An intelligent meal
When it comes to the molluscan cephalopod known as the octopus there are two ongoing conversations. One concerns what scientists have deemed the surprising or uncommon intelligence of the invertebrate, an intelligence that originates from 130 million neurons residing in its brain and twice that many spread across eight partially autonomous tentacles. In drawing their conclusion, observers cite behaviors they classify as clever, playful, or expressing character.
The other conversation is focused on how to properly cook one. Methods for tenderizing the rubbery flesh (from forceful blows to massaging) followed by how and for how long to cook it (anywhere from 5 minutes to several hours) is of principle concern. And while the scientists’ discussion is one of like minds building a unified body of knowledge, the cooks’ is disparate and without a reliable conclusion.
Where these two conversations intersect a passionate circle begs the question, should we be eating them in the first place? In Japan, the largest consumer of octopus, few would say no. The meat is commonly eaten in forms ranging from delicate slices of sashimi to the famous street food takoyaki (grilled dough balls filled with bits of octopus).
While octopus has long been a part of northern Mediterranean and Asian diets, a generation of adventurous eaters is slowly bringing it to more tables and a wider audience around the world. If freshness is not of primary concern, frozen octopus is now more readily available than ever. It is even preferred by some who believe that freezing tenderizes the meat. In Japan freshness reigns supreme. And with ocean on all sides and in between the string of islands, fresh octopus is easy to obtain. But it can intimidate even the best chefs. Nobuhisa Abe, the chef at Michelin starred Ginsushi, won’t touch one. “I don’t like how it feels,” he said, visibly shuddering.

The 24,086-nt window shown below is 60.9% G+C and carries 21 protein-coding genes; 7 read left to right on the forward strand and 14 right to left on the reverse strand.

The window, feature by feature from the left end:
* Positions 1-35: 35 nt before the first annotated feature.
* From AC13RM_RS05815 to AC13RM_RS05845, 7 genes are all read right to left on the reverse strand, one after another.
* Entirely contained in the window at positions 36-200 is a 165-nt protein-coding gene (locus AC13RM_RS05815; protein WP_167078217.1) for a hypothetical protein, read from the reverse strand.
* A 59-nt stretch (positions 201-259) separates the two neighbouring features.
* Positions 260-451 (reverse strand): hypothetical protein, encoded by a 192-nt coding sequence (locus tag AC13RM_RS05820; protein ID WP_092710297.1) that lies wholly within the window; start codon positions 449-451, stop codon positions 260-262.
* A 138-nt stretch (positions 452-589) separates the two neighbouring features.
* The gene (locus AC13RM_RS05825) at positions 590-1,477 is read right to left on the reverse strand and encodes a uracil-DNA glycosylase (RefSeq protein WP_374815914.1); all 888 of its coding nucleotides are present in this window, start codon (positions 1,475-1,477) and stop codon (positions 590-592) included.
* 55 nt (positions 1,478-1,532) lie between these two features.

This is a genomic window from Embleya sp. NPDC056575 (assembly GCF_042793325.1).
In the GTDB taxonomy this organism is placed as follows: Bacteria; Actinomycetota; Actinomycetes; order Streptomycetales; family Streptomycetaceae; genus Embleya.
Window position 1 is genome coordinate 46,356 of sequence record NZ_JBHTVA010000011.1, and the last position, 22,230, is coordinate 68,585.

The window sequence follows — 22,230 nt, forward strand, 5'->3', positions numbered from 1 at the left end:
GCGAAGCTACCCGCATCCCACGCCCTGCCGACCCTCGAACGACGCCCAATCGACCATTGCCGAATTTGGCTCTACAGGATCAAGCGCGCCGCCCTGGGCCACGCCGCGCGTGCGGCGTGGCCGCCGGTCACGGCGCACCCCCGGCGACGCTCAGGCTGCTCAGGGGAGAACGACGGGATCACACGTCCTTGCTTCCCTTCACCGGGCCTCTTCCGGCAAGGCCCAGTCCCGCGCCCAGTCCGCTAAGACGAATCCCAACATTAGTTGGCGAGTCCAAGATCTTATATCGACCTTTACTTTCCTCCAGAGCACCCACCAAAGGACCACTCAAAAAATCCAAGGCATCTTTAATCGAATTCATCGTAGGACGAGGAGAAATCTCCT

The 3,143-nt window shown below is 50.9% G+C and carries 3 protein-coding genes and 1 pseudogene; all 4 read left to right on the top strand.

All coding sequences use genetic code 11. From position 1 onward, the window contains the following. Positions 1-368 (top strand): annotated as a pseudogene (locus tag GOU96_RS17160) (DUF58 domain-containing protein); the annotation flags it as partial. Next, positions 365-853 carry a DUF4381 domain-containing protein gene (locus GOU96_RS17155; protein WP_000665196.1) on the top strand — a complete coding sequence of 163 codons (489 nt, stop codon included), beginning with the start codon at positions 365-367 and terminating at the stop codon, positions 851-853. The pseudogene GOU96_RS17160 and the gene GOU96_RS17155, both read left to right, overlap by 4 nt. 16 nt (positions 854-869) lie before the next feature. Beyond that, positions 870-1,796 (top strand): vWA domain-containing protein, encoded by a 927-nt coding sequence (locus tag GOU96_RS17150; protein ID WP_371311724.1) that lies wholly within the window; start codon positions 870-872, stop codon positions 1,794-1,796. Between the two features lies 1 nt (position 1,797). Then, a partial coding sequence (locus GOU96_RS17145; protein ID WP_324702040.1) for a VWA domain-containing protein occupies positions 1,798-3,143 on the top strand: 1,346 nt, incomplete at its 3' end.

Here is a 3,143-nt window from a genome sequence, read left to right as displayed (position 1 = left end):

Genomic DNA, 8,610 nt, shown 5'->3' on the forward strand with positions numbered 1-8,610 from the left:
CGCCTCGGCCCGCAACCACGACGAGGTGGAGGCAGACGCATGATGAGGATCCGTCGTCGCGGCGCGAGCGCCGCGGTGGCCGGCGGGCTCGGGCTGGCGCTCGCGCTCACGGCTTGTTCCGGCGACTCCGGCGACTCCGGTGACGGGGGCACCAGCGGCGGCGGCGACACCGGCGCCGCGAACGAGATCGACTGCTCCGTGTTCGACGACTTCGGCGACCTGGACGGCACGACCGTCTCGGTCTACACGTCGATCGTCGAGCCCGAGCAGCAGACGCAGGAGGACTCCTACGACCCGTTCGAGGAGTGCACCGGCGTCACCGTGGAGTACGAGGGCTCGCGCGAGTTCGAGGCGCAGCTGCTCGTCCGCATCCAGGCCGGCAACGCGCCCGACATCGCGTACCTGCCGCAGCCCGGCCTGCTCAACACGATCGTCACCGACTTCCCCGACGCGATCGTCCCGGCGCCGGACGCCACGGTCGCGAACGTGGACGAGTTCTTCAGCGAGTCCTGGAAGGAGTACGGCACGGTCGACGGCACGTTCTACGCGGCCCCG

Indeed, you must get up close and personal to properly cook octopus and the feel of the raw flesh is the largest barrier to preparing it at home. The first step (provided the fish monger has already emptied the head sack) requires intimate contact with a slimy, unstructured, 8-pronged mass of muscle that flops about in an unruly fashion. In his seminal volume Japanese Cooking: A Simple Art, Shizuo Tsuji suggests tenderizing the meat by massaging it in a bowl of grated daikon radish. Salt is a simpler and equally effective alternative.
Lightly simmered octopus meat is lovely. The flesh is crisp white and lean, the skin a purplish red scrim stretched over a translucent gelatinous layer. The experience of eating octopus lies more in the consistency than in the taste. It is chewy but does not require unusual effort to eat and pairs well with all kinds of light dressings.
Bring home a roughly one and a half pound fresh octopus. Set a very large pot of lightly salted water on a strong flame to boil. Prepare a bowl with at least 1/2 a cup of table salt within easy reach. When the pot is close to a boil (and no sooner*) place the octopus whole in a large bowl or directly into a freshly cleaned sink. Take liberal handfuls of salt and vigorously massage it into the entire body for about 5 minutes. Rinse thoroughly in cold water and strain. Grasping by the head, lower the legs slowly into the just boiling water. Lift and gently submerge twice more, a little further each time. This encourages the legs to curl just so. On the third descent lower the octopus completely into the water. Simmer for 5-6 minutes, gently moving it around the pot occasionally to be sure it cooks evenly. ** Remove from the water and set with legs down in a strainer. Set aside to cool slowly.
* Be sure your water is almost at a boil before salting the octopus. The massaging is intended to tenderize the meat while the salt rub acts to cleanse the octopus and remove any slimy film or unpleasant odors from the skin. But too much salt left on for too long will counter the effect and toughen the meat.
** The cool octopus will naturally bring the boiling water down to a simmer. If, in the course of cooking, the water begins to boil again, reduce the heat.
When the octopus is cool, rinse under cool water to remove any residue from the simmering process. Pay particular attention to inside the sucker rings. Remove one tentacle by slicing up the skirt on either side towards the head and then cutting it free. Remove about one inch from the very tip of the tentacle. Lay the tentacle on a cutting board, suckers up, with the larger end on the left. Starting at the left, slice off thin rounds at an angle. Arrange on a serving plate and serve sashimi style with your choice of dressing. *
* Some ideas for dressings include:
Biniku jouyu, pickled plum and soy based sauce
Good olive oil and sea salt.
A dash of yuzukosho, a peppery citrus paste